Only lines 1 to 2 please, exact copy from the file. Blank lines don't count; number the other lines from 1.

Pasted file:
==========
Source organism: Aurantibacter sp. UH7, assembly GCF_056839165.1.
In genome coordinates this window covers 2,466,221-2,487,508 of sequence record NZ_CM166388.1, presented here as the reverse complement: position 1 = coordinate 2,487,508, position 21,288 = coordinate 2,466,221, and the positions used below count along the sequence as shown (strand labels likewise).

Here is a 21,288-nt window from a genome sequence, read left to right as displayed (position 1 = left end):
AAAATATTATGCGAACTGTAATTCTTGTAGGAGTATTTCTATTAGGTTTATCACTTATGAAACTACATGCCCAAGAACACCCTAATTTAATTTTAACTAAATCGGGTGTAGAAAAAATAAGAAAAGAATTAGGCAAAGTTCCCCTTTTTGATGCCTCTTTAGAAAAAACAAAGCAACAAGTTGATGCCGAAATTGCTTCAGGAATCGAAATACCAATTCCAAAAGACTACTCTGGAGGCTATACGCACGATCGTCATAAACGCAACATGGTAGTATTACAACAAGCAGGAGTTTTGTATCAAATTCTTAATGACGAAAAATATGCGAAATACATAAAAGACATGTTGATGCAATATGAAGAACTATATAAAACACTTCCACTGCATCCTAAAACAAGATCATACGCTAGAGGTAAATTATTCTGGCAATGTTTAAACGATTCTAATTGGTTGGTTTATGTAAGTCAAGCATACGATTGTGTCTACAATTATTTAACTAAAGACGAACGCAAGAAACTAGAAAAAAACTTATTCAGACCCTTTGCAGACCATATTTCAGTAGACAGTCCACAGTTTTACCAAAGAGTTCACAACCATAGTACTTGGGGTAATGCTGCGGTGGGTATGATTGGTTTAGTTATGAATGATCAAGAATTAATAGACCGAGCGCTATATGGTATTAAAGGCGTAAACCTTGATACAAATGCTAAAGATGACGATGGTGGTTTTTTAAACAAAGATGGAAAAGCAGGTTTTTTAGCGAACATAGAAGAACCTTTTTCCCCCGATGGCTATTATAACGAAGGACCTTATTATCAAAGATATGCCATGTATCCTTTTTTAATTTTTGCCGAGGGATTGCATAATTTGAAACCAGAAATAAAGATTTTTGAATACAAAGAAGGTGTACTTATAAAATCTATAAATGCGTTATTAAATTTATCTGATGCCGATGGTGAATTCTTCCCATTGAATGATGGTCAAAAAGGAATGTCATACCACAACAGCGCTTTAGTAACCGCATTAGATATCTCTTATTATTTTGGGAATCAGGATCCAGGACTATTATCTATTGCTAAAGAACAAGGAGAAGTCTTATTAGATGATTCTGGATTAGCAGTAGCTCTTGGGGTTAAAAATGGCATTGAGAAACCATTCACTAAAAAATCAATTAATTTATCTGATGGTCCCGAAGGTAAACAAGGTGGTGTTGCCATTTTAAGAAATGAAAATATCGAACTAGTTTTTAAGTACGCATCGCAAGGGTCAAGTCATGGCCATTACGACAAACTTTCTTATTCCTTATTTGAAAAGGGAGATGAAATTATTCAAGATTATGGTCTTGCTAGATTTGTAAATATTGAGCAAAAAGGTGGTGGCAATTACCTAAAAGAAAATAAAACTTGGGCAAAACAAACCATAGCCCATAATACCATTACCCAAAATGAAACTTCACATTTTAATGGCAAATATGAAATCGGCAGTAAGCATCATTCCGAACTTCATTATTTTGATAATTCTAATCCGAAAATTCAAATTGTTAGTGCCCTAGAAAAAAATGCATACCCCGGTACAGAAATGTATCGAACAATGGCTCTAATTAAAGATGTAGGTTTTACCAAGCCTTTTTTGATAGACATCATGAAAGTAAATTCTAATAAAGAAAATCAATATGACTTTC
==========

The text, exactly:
Source organism: Aurantibacter sp. UH7, assembly GCF_056839165.1.
In genome coordinates this window covers 2,466,221-2,487,508 of sequence record NZ_CM166388.1, presented here as the reverse complement: position 1 = coordinate 2,487,508, position 21,288 = coordinate 2,466,221, and the positions used below count along the sequence as shown (strand labels likewise).